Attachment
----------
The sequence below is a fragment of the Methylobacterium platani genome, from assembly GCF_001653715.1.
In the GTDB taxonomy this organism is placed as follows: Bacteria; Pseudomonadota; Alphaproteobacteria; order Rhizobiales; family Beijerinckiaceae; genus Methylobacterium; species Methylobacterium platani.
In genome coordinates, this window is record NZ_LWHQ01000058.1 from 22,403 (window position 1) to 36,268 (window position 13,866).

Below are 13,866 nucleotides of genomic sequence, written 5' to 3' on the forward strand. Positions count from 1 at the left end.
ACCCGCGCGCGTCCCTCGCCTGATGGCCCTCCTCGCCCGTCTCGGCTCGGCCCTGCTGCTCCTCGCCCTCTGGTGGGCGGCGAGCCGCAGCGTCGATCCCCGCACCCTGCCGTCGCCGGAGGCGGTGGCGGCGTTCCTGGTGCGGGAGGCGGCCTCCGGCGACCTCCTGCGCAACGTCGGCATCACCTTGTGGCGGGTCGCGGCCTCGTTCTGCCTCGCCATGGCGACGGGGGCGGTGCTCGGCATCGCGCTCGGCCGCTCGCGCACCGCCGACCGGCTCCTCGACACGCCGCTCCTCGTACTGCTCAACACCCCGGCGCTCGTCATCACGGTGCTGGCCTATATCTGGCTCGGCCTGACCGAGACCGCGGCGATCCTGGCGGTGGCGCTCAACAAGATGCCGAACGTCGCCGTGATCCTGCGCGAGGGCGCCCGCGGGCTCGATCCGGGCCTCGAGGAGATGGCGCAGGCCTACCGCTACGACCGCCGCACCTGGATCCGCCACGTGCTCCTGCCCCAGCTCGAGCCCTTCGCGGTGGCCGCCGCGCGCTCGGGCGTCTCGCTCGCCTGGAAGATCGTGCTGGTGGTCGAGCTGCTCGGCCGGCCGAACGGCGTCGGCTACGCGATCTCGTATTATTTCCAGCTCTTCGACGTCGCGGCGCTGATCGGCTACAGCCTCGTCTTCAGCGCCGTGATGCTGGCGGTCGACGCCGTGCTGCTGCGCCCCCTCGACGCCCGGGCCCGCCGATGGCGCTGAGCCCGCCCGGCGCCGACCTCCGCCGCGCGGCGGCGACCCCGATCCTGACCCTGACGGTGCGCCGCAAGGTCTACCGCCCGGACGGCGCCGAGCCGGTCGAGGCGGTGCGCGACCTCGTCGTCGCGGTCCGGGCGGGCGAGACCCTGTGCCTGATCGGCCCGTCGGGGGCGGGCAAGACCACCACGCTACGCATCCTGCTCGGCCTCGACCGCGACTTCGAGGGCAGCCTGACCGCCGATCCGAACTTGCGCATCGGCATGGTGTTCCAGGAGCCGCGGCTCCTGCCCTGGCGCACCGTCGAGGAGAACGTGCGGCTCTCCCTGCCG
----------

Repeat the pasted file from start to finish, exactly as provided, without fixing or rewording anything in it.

The sequence below is a fragment of the Methylobacterium platani genome, from assembly GCF_001653715.1.
In the GTDB taxonomy this organism is placed as follows: Bacteria; Pseudomonadota; Alphaproteobacteria; order Rhizobiales; family Beijerinckiaceae; genus Methylobacterium; species Methylobacterium platani.
In genome coordinates, this window is record NZ_LWHQ01000058.1 from 22,403 (window position 1) to 36,268 (window position 13,866).

Below are 13,866 nucleotides of genomic sequence, written 5' to 3' on the forward strand. Positions count from 1 at the left end.
ACCCGCGCGCGTCCCTCGCCTGATGGCCCTCCTCGCCCGTCTCGGCTCGGCCCTGCTGCTCCTCGCCCTCTGGTGGGCGGCGAGCCGCAGCGTCGATCCCCGCACCCTGCCGTCGCCGGAGGCGGTGGCGGCGTTCCTGGTGCGGGAGGCGGCCTCCGGCGACCTCCTGCGCAACGTCGGCATCACCTTGTGGCGGGTCGCGGCCTCGTTCTGCCTCGCCATGGCGACGGGGGCGGTGCTCGGCATCGCGCTCGGCCGCTCGCGCACCGCCGACCGGCTCCTCGACACGCCGCTCCTCGTACTGCTCAACACCCCGGCGCTCGTCATCACGGTGCTGGCCTATATCTGGCTCGGCCTGACCGAGACCGCGGCGATCCTGGCGGTGGCGCTCAACAAGATGCCGAACGTCGCCGTGATCCTGCGCGAGGGCGCCCGCGGGCTCGATCCGGGCCTCGAGGAGATGGCGCAGGCCTACCGCTACGACCGCCGCACCTGGATCCGCCACGTGCTCCTGCCCCAGCTCGAGCCCTTCGCGGTGGCCGCCGCGCGCTCGGGCGTCTCGCTCGCCTGGAAGATCGTGCTGGTGGTCGAGCTGCTCGGCCGGCCGAACGGCGTCGGCTACGCGATCTCGTATTATTTCCAGCTCTTCGACGTCGCGGCGCTGATCGGCTACAGCCTCGTCTTCAGCGCCGTGATGCTGGCGGTCGACGCCGTGCTGCTGCGCCCCCTCGACGCCCGGGCCCGCCGATGGCGCTGAGCCCGCCCGGCGCCGACCTCCGCCGCGCGGCGGCGACCCCGATCCTGACCCTGACGGTGCGCCGCAAGGTCTACCGCCCGGACGGCGCCGAGCCGGTCGAGGCGGTGCGCGACCTCGTCGTCGCGGTCCGGGCGGGCGAGACCCTGTGCCTGATCGGCCCGTCGGGGGCGGGCAAGACCACCACGCTACGCATCCTGCTCGGCCTCGACCGCGACTTCGAGGGCAGCCTGACCGCCGATCCGAACTTGCGCATCGGCATGGTGTTCCAGGAGCCGCGGCTCCTGCCCTGGCGCACCGTCGAGGAGAACGTGCGGCTCTCCCTGCCG